@book {25071,
title = {Mesh dependence in PDE-constrained optimisation},
series = {An Application in Tidal Turbine Array Layouts},
year = {2017},
pages = {111},
publisher = {Springer Research Brief},
organization = {Springer Research Brief},
edition = {1},
address = {Berlin / Heidelberg},
abstract = {This book provides an introduction to PDE-constrained optimisation using finite elements and the adjoint approach. The practical impact of the mathematical insights presented here are demonstrated using the realistic scenario of the optimal placement of marine power turbines, thereby illustrating the real-world relevance of best-practice Hilbert space aware approaches to PDE-constrained optimisation problems.Many optimisation problems that arise in a real-world context are constrained by partial differential equations (PDEs). That is, the system whose configuration is to be optimised follows physical laws given by PDEs. This book describes general Hilbert space formulations of optimisation algorithms, thereby facilitating optimisations whose controls are functions of space. It demonstrates the importance of methods that respect the Hilbert space structure of the problem by analysing the mathematical drawbacks of failing to do so. The approaches considered are illustrated using the optimisation problem arising in tidal array layouts mentioned above.This book will be useful to readers from engineering, computer science, mathematics and physics backgrounds interested in PDE-constrained optimisation and their real-world applications.},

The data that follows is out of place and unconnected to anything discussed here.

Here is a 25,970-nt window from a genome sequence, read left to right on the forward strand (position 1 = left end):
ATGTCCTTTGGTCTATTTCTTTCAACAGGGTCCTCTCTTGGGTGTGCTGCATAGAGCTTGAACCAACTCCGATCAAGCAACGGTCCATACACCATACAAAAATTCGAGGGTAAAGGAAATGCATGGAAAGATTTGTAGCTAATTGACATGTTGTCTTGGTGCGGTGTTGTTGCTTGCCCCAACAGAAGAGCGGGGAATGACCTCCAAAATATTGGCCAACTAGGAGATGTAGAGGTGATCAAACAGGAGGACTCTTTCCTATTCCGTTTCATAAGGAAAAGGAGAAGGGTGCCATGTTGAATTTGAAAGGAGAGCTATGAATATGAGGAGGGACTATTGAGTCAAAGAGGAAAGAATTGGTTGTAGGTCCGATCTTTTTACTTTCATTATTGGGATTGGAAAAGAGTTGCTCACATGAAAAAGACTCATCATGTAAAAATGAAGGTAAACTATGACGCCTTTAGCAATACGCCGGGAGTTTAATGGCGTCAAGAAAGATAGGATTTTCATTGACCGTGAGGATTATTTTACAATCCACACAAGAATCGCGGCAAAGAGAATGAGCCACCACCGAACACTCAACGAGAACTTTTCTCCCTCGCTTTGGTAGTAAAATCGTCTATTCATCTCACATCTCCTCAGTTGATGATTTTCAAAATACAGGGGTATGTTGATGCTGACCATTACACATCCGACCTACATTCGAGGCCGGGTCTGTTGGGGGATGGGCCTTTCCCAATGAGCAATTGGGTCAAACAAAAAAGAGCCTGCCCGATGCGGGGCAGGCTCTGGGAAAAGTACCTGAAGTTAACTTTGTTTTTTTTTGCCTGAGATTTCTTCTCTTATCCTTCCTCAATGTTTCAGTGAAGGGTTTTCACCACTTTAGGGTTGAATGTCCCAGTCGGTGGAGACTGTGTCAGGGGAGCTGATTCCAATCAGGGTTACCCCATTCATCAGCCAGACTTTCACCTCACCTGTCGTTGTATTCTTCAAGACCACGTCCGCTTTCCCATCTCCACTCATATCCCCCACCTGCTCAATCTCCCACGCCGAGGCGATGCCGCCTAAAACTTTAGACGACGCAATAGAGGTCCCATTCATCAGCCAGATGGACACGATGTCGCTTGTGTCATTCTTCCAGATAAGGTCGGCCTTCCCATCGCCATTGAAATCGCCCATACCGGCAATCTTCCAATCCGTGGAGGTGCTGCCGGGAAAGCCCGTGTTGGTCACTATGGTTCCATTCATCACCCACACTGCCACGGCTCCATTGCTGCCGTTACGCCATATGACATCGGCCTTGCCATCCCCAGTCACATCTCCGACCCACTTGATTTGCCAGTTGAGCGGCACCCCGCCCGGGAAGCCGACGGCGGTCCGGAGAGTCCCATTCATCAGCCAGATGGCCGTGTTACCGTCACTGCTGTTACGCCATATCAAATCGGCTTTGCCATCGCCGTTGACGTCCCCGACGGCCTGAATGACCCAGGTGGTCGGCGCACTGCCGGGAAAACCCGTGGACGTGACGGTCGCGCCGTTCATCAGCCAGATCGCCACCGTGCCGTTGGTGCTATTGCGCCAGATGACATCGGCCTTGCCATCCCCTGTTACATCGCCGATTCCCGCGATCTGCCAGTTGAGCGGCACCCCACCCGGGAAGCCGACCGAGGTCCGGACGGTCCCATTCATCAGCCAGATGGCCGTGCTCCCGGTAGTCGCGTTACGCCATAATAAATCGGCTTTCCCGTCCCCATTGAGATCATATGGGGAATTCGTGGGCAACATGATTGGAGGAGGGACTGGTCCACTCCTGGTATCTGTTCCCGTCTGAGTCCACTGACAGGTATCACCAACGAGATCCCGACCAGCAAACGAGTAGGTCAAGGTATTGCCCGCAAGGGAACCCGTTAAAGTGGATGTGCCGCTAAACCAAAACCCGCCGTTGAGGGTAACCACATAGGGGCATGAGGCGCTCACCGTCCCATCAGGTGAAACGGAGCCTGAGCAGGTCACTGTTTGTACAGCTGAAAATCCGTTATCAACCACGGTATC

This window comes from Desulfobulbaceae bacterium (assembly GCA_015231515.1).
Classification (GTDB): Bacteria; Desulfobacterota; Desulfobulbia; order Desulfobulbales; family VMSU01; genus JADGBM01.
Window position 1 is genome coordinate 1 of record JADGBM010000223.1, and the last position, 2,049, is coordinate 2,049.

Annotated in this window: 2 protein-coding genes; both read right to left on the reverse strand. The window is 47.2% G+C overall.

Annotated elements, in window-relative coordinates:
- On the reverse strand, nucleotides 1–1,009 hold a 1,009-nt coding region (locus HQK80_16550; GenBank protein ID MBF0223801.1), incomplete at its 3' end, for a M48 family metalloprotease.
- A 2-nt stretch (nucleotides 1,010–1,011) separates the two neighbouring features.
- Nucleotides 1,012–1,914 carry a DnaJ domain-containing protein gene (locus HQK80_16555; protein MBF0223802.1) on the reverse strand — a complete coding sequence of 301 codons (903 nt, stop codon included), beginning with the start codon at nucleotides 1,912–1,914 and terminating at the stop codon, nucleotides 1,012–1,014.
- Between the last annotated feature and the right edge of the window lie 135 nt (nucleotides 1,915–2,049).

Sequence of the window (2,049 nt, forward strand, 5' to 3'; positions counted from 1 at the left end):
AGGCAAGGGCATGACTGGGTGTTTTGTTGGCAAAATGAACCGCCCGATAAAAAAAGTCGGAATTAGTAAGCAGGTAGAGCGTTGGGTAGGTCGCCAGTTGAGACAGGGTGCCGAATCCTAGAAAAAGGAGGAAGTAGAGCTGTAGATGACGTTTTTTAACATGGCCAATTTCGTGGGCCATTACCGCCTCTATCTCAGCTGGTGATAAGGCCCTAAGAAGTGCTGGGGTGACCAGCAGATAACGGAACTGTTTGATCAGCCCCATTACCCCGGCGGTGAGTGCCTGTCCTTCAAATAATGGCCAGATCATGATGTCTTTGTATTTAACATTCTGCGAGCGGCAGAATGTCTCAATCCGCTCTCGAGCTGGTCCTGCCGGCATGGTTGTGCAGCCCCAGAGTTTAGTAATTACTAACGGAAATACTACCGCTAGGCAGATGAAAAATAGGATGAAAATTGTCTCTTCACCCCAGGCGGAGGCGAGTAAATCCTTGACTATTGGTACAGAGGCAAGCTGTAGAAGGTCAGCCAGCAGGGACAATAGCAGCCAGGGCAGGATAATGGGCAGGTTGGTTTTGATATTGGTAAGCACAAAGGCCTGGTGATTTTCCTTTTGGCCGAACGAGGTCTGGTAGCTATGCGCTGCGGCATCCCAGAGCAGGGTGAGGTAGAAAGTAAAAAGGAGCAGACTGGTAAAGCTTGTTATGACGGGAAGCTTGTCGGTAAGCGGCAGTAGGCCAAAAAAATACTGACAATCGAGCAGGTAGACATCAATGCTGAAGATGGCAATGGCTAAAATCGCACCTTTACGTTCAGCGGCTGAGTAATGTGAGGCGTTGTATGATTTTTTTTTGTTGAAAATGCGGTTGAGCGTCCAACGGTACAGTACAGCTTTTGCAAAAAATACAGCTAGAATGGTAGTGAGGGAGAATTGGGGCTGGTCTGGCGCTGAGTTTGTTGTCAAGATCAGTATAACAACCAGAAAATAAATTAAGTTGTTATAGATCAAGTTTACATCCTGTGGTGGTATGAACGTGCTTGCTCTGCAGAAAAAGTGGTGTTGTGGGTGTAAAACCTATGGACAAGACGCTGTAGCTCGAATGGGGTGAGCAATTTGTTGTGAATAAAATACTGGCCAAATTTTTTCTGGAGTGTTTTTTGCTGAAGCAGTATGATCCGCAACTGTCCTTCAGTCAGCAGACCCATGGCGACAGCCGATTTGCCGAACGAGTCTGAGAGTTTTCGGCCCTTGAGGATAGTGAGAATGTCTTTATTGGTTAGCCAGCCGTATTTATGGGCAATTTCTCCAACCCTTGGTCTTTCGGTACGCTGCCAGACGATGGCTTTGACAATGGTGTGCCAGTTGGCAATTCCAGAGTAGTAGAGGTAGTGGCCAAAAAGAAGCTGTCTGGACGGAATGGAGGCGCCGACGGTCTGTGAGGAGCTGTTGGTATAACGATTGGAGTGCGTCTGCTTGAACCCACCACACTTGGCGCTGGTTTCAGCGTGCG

isbn = {978-3-319-59482-8},
url = {http://www.springer.com/us/book/9783319594828},
author = {Schwedes, Tobias and David A. {Ham} and Simon W {Funke} and Matthew D. {Piggott}}
}
@misc {23582,
title = {Dolfin-adjoint: Automatic adjoint models for FEniCS},
howpublished = {The 8th International Congress on Industrial and Applied Mathematics},
year = {2015},
publisher = {The 8th International Congress on Industrial and Applied Mathematics},
address = {Beijing, China},
abstract = {Adjoint and tangent linear models form the basis of many numerical techniques, including sensitivityanalysis, optimization and stability analysis. The implementation of adjoint models for nonlinear or time-dependent models are notoriously challenging: the manual approach is time-consuming and traditionalautomatic differentiation tools lack robustness and performance.dolfin-adjoint solves this problem by automatically analyzing the high-level mathematical structureinherent in finite element methods. It raises the traditional abstraction of algorithmic differentiationfrom the level of individual floating point operations to that of whole systems of differential equations.This approach delivers a number of advantages over the previous state-of-the-art: robust hands-offautomation of adjoint model derivation, optimal computational efficiency, and native parallel support.},
author = {Simon W {Funke} and Patrick Emmet {Farrell} and David A. {Ham} and Marie E. {Rognes}}
}
@article {dolfinadjoint,
title = {Automated Derivation of the Adjoint of High-Level Transient Finite Element Programs},
journal = {SIAM Journal on Scientific Computing},
volume = {35},
number = {4},
year = {2013},
pages = {369-393},
author = {Patrick Emmet {Farrell} and David A. {Ham} and Simon W {Funke} and Marie E. {Rognes}}
}
@article {Simula.simula.2030,
title = {Automating the Solution of PDEs on the Sphere and Other Manifolds in FEniCS 1.2},
journal = {Geoscientific Model Development},
number = {6},
year = {2013},
month = {June},
pages = {2099-2119},
author = {Marie E. {Rognes} and David A. {Ham} and Cotter, Colin and McRae, Andrew}
}